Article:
History, fans, noise and passion
Football fans know a Proper Club when they see one
This article is taken from the November 2021 issue of The Critic. To get the full magazine why not subscribe? Right now we’re offering five issue for just £10.
My brother once proposed a simple but radical rule change for English football: any club from a place where rugby league is more popular than football should face automatic relegation from the Premier League.
The proposal, I admit, was inspired by partisanship: it followed an especially disappointing Aston Villa performance at Wigan Athletic, a team that, ridiculous as it now sounds, spent eight seasons in the Premier League between 2005 and 2013 and even won the FA Cup.
If your team was a founder member of the Football League, all the way back in 1888, it is a Proper Club
Football fans will recognise the sentiment behind the idea. There are “Proper Clubs”, and clubs that are no such thing. Not many fans like Liverpool and Manchester United, but they accept that they are Proper Clubs. Not many fans like Manchester City, but City are disliked more because they are not deemed a Proper Club. Their success is bought, their history is limited.
Run through a list of teams and fans can give immediate answers on which are Proper Clubs and which are not. Nottingham Forest? Proper club. Brighton and Hove Albion? Not so much. Sheffield Wednesday? Proper club. Birmingham City? Sorry, Dad, but they just do not make the cut.
For some teams, Proper Club status is disputed: Newcastle, for example, have won trophies in the past and enjoy a huge fanbase, yet somehow their supporters grate. Their expectation of success that never arrives — not to mention their enthusiastic welcome for the club’s new Saudi Arabian owners — is simply ridiculous.
But what are the rules? What makes a Proper Club? First of all, history matters. If your team was a founder member of the Football League, all the way back in 1888, it is a Proper Club. Everton, Wolves and West Bromwich Albion, even Notts County and Accrington Stanley, qualify for this reason. If it was your club that came up with the very idea of a football league, then so much the better: Aston Villa are the original Proper Club. And yes, your author is biased in their favour.
Longevity cannot be the only consideration, however: trophies matter too. There is no denying that the long success of clubs like Liverpool, United and Arsenal score them points in the Proper Club league table. The English teams able to say they have reigned as champions of Europe — Chelsea, Liverpool, United, Villa and Forest, but not Arsenal or Tottenham — win even greater points.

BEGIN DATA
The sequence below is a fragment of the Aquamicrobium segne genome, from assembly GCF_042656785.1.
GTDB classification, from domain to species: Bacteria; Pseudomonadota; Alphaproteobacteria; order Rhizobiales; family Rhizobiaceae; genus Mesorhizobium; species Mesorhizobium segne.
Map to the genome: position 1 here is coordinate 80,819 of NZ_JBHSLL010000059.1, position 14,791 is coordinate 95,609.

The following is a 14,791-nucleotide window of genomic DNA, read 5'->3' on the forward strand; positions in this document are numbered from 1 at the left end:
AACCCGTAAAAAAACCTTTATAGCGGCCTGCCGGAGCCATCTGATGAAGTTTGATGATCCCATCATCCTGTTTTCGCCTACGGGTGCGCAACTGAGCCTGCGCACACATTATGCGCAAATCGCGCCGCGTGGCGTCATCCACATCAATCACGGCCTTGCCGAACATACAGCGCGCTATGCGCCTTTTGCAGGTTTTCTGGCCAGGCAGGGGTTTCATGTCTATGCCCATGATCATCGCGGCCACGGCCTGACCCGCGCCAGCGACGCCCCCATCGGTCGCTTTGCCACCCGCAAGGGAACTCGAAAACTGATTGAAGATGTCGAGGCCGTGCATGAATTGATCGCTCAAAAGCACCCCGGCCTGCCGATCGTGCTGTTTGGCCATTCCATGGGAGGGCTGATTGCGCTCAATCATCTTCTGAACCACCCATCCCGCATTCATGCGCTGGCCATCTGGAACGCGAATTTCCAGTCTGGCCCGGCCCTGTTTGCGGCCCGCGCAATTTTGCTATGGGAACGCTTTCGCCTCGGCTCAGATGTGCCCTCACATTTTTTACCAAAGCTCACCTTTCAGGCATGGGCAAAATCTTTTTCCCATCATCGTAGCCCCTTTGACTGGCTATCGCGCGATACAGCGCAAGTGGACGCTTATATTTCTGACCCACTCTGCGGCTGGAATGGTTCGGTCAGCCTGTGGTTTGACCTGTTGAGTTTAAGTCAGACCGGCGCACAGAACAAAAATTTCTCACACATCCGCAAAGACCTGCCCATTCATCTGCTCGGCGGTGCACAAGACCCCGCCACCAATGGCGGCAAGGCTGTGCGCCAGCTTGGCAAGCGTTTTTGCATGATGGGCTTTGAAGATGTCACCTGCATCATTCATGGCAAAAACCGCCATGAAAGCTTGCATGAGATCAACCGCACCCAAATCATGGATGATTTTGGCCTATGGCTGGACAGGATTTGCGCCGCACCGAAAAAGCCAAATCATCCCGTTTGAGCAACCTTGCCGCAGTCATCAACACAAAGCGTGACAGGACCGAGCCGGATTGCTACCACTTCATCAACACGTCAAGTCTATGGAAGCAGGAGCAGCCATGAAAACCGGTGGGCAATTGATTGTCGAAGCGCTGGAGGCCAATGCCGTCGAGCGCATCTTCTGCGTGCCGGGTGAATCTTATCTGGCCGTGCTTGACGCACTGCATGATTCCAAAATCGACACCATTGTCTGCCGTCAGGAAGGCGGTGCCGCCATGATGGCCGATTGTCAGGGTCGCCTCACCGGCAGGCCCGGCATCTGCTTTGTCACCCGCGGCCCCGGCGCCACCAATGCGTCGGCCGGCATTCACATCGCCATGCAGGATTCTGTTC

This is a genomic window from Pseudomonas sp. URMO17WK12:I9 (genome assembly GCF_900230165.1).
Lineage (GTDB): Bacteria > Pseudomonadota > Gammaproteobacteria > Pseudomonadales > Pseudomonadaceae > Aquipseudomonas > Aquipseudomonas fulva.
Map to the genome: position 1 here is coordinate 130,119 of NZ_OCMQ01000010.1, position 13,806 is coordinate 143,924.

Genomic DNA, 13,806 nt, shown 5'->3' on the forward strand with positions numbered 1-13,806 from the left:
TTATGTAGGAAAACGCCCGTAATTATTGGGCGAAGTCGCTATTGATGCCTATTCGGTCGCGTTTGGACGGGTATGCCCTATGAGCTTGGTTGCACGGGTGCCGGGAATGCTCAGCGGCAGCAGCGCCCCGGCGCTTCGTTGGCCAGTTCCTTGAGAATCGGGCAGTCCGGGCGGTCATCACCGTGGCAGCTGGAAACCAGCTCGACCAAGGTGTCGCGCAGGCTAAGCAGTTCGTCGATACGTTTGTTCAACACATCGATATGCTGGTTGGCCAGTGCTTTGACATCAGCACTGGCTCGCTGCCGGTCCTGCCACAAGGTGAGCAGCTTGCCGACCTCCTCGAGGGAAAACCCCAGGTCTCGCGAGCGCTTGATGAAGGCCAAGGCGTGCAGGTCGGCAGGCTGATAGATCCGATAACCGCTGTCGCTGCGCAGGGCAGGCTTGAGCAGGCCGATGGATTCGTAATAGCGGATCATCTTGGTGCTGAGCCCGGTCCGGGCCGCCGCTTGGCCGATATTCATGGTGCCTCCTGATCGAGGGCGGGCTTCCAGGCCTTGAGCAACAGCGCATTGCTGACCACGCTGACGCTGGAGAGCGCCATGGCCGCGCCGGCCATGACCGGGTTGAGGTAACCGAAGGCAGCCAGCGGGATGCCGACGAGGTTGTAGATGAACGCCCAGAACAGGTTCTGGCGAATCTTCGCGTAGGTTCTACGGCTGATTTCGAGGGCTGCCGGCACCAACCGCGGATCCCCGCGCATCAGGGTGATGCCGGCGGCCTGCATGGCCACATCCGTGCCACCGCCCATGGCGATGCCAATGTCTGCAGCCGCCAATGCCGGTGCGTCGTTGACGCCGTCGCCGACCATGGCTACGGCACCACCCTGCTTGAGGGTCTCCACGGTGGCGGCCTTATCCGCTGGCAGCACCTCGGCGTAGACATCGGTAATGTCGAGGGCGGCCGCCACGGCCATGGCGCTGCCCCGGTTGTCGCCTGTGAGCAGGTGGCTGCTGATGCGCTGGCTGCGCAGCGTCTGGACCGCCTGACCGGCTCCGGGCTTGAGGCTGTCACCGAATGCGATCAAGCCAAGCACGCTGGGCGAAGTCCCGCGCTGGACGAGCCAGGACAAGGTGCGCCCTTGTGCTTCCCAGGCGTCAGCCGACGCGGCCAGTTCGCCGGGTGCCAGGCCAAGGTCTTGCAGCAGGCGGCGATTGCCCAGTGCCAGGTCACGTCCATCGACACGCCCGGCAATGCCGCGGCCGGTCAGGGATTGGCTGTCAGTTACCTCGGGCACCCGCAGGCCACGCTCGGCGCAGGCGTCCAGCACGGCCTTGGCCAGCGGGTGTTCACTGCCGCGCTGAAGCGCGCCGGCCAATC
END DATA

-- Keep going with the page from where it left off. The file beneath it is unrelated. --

Paradoxically, past success counts for more in the Proper Club league table than recent success. This is not as nonsensical as it sounds: Portsmouth and Swansea have won major silverware more recently than Everton, but Everton are undoubtedly a Proper Club, while these recent cup winners are not.
Then there is the size, style and atmosphere of a team’s stadium — or “ground” as we should properly call it. If your stadium fits in fewer than 35,000 fans, you lose points. Sorry Crystal Palace and sorry Southampton: you are not Proper Clubs. Even clubs with long histories — like Burnley and West Brom — lose points because of their unfortunately poxy grounds. Even if your ground is like a beautiful Victorian museum, as is the case with Fulham, if it can only hold 19,000, you are simply not a Proper Club.
In fact, your ground counts for rather a lot. West Ham are a Proper Club, owing mainly to their working-class East London heritage, but they lose points for selling their raucous old Boleyn Ground and moving to the joyless Olympic Stadium. Somehow Tottenham Hotspur — another Proper Club — managed to retain their identity and sense of home in building a new stadium at White Hart Lane. But Man City, who inherited their stadium from the taxpayer after the 2002 Commonwealth Games, have lost what little soul they once had.
Proper Clubs have supporters who can not only fill the grounds, but make plenty of noise and intimidate their opponents
Proper Clubs have supporters who can not only fill the grounds, but make plenty of noise and intimidate their opponents. In this respect, perhaps, Newcastle might be considered a Proper Club. Poor Sunderland, their neighbours who languish in the third tier yet attract crowds of up to 46,000, probably qualify too.
Yet Arsenal, who have won plenty of trophies in their time, have supporters so quiet that their old ground, Highbury, was known as “the library”. Man City cannot fill their stadium even for evening matches in the Champions League, and do not sell all their tickets when they reach cup finals at Wembley. Rival fans like to taunt newly-successful teams by chanting “where were you when you were shit?” In City’s case, they are left wondering where the fans are even now, when the team cost almost £1 billion to assemble.
So Man City: not a Proper Club. Arsenal: just about. Leeds United: Proper Club. Trophies may be part of the judgement; the legends of star players too. But really, Proper Clubs are about history and character, fans, noise and passion. You can survey it, you can try to quantify it, you can disagree on the marginal calls. But football fans know a Proper Club when they see one; and when they find themselves against a team that falls short, they are only too happy to express themselves via the medium of disobliging songs
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